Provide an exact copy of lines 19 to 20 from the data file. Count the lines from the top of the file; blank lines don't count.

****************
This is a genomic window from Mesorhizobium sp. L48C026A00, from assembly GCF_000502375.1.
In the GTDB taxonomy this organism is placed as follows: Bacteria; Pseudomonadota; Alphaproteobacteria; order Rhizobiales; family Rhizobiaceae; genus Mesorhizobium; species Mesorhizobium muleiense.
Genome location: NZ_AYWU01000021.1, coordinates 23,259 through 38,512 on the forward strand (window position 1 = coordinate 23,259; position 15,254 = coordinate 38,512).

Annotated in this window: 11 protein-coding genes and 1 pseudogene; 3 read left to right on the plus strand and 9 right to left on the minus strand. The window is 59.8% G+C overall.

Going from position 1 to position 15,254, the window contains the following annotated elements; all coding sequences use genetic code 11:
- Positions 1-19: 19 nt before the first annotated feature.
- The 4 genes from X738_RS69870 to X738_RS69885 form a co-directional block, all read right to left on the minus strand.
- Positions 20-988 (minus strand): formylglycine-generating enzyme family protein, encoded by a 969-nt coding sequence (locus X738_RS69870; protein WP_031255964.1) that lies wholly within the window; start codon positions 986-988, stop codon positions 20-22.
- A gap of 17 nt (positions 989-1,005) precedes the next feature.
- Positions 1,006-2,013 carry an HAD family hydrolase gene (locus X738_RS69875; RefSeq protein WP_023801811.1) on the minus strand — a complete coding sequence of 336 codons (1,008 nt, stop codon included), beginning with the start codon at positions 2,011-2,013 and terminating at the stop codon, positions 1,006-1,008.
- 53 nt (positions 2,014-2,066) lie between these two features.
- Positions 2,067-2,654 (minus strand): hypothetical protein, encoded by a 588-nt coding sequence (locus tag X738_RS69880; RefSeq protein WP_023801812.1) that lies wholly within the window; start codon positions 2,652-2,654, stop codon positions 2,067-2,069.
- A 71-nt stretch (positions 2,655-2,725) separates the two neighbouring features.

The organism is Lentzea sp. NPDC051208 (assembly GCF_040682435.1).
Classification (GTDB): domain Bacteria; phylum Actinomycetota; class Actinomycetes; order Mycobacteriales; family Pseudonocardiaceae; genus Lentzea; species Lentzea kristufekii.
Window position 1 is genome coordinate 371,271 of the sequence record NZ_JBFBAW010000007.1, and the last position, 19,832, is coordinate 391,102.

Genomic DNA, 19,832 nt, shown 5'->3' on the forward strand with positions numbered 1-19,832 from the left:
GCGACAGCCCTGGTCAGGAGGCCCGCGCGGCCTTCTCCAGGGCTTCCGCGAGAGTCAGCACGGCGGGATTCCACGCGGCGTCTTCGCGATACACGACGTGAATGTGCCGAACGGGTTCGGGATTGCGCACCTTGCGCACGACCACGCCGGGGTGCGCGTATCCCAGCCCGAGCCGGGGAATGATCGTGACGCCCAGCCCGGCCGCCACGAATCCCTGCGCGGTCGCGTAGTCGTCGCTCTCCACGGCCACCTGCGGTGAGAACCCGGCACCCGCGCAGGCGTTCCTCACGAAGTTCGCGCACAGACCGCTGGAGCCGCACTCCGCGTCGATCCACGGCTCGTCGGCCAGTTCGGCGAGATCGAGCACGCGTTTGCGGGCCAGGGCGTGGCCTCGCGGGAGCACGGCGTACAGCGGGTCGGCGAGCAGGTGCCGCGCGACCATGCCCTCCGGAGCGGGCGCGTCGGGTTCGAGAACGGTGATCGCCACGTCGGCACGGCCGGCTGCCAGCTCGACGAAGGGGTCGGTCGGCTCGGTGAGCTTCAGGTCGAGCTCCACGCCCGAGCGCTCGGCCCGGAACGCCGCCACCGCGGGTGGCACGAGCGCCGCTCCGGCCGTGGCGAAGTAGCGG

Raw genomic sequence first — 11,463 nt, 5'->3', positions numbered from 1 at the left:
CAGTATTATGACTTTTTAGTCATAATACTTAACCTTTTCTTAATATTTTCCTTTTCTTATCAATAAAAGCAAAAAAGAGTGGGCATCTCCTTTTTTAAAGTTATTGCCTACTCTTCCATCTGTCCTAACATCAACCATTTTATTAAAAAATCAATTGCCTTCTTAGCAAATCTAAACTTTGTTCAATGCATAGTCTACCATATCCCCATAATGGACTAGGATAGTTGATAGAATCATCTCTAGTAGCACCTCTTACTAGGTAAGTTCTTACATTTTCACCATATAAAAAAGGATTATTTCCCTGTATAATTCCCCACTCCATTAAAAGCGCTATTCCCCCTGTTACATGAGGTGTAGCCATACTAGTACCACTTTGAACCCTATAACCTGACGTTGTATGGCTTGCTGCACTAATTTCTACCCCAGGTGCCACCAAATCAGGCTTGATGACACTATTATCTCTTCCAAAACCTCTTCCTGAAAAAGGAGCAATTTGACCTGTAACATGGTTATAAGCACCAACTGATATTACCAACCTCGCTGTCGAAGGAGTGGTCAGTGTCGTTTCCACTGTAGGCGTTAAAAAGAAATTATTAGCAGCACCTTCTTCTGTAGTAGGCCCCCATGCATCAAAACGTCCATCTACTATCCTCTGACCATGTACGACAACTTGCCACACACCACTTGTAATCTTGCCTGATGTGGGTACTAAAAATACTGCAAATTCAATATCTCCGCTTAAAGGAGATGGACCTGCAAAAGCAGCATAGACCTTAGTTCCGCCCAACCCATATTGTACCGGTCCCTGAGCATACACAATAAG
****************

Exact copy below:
Raw genomic sequence first — 11,463 nt, 5'->3', positions numbered from 1 at the left:
CAGTATTATGACTTTTTAGTCATAATACTTAACCTTTTCTTAATATTTTCCTTTTCTTATCAATAAAAGCAAAAAAGAGTGGGCATCTCCTTTTTTAAAGTTATTGCCTACTCTTCCATCTGTCCTAACATCAACCATTTTATTAAAAAATCAATTGCCTTCTTAGCAAATCTAAACTTTGTTCAATGCATAGTCTACCATATCCCCATAATGGACTAGGATAGTTGATAGAATCATCTCTAGTAGCACCTCTTACTAGGTAAGTTCTTACATTTTCACCATATAAAAAAGGATTATTTCCCTGTATAATTCCCCACTCCATTAAAAGCGCTATTCCCCCTGTTACATGAGGTGTAGCCATACTAGTACCACTTTGAACCCTATAACCTGACGTTGTATGGCTTGCTGCACTAATTTCTACCCCAGGTGCCACCAAATCAGGCTTGATGACACTATTATCTCTTCCAAAACCTCTTCCTGAAAAAGGAGCAATTTGACCTGTAACATGGTTATAAGCACCAACTGATATTACCAACCTCGCTGTCGAAGGAGTGGTCAGTGTCGTTTCCACTGTAGGCGTTAAAAAGAAATTATTAGCAGCACCTTCTTCTGTAGTAGGCCCCCATGCATCAAAACGTCCATCTACTATCCTCTGACCATGTACGACAACTTGCCACACACCACTTGTAATCTTGCCTGATGTGGGTACTAAAAATACTGCAAATTCAATATCTCCGCTTAAAGGAGATGGACCTGCAAAAGCAGCATAGACCTTAGTTCCGCCCAACCCATATTGTACCGGTCCCTGAGCATACACAATAAG